Breaking down the walls of the Apple garden

app-store-25-billion-apps-tiff-e1340742295667My eyes are protected from viewing bad things when it comes to apps I can download onto my iPhone. Apple has a strict process in place to review apps before they can become available to the public via the App Store.

This is enforced by a walled garden, which could be considered a term used to describe the entire Apple iOS (operating system). A walled garden is another term for a closed platform where a service provider has control over the content, media, apps etc. I personally would like to delete the ‘stocks’ app, alas I can’t, thank you Apple for filling up my phone with an app I will never use.

For the most part, I choose what I want to view. I watch scary movies and confronting scenes whether it is be in the news or a television show. Unless something is classified as illegal, we have options for ourselves in regards to what we watch. So where does Apple stand when it comes to user choice? With the Apple iOS, apps which feature content that may be considered risky or inappropriate for users, are said to be rejected from the app store process.

With that being said, Apple came under fire in 2010 for the approval of an anti-gay’ app, which promoted homophobic behaviours. How did an app with such questionable morals slip through the cracks? The scary part was that it had been given a rating of 4+, which means it contained ‘no objectionable content’. Sorry, what? Luckily it was taken down shortly after.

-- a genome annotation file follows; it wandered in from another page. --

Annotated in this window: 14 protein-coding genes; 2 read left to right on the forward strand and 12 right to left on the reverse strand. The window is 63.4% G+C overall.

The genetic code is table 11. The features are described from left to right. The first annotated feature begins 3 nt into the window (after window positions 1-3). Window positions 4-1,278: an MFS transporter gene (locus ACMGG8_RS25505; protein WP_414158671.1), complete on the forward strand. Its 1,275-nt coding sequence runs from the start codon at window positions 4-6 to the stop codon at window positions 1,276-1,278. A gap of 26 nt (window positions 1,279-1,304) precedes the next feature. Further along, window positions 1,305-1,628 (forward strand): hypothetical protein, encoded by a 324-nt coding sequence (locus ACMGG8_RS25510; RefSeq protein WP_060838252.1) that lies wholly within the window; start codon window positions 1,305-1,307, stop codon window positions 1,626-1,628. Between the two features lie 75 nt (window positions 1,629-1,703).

So where does this leave the censorship and control of apps and the internet, Apple obviously have the system in place for users to have comfort in knowing they are downloading quality apps. Where do we draw the line between threatening or offensive and freedom? Some may argue that the anti-gay app should have been allowed, whereas I am glad it was taken down.

Trapping consumers into this walled garden results in restricted innovation. Highly respected online publications are continuously discussing Apple’s walled garden, with mostly disbelief. The Internet was founded on innovation, so when will the information be set free?

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